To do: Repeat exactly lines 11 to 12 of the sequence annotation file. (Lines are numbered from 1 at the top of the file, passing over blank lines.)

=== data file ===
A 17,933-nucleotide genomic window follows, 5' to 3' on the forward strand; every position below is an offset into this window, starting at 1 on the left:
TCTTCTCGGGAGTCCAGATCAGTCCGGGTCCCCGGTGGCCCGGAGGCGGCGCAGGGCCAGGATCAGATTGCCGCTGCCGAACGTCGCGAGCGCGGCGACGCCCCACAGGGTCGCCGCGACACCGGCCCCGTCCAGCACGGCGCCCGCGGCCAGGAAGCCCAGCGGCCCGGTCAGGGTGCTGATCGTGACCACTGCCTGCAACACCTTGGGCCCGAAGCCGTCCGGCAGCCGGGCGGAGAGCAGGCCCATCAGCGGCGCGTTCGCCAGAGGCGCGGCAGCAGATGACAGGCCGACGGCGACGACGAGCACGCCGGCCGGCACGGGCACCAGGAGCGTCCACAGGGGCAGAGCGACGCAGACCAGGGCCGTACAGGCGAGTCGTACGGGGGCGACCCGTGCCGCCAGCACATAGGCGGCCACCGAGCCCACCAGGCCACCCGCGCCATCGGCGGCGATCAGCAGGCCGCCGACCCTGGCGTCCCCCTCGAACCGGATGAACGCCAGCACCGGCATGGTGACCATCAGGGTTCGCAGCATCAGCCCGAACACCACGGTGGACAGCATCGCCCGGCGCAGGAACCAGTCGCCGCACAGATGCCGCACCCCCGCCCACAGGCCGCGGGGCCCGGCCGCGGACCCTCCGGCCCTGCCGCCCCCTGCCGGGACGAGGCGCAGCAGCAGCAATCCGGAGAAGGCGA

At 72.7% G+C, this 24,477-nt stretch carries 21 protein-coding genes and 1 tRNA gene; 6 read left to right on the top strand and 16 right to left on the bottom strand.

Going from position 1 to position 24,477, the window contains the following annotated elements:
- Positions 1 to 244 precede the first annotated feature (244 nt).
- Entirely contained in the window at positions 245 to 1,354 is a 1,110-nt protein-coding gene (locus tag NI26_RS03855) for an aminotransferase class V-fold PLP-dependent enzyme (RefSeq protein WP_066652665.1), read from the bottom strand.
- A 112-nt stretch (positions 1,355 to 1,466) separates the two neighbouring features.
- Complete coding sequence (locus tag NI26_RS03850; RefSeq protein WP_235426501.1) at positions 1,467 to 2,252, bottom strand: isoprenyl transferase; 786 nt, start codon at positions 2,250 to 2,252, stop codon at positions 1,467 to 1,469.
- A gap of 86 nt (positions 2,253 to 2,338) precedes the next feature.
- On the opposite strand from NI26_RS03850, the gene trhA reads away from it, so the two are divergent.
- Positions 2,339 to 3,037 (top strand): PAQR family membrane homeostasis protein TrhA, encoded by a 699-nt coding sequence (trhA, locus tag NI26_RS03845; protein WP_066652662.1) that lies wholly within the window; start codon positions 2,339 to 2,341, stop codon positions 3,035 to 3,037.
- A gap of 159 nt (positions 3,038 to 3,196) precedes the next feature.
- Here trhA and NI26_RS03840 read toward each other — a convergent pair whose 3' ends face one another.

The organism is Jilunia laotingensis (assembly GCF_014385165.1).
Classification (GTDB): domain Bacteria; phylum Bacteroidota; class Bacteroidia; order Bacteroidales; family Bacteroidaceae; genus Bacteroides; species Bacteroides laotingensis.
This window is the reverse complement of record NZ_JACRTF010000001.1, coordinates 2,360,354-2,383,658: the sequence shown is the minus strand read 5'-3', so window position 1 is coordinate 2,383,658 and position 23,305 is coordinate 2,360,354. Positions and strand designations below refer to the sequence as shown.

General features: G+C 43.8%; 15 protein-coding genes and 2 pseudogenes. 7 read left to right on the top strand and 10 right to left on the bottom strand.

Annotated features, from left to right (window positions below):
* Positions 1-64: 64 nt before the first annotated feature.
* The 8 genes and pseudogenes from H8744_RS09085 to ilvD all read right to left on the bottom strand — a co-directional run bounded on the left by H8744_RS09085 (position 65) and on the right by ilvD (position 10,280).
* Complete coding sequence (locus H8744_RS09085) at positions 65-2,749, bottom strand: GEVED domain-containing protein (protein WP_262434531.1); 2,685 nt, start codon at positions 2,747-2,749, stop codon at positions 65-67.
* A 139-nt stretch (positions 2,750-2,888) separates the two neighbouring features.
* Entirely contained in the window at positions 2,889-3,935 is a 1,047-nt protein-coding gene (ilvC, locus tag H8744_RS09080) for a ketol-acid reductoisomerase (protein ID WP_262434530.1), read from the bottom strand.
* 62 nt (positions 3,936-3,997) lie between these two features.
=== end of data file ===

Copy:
- Positions 2,339 to 3,037 (top strand): PAQR family membrane homeostasis protein TrhA, encoded by a 699-nt coding sequence (trhA, locus tag NI26_RS03845; protein WP_066652662.1) that lies wholly within the window; start codon positions 2,339 to 2,341, stop codon positions 3,035 to 3,037.
- A gap of 159 nt (positions 3,038 to 3,196) precedes the next feature.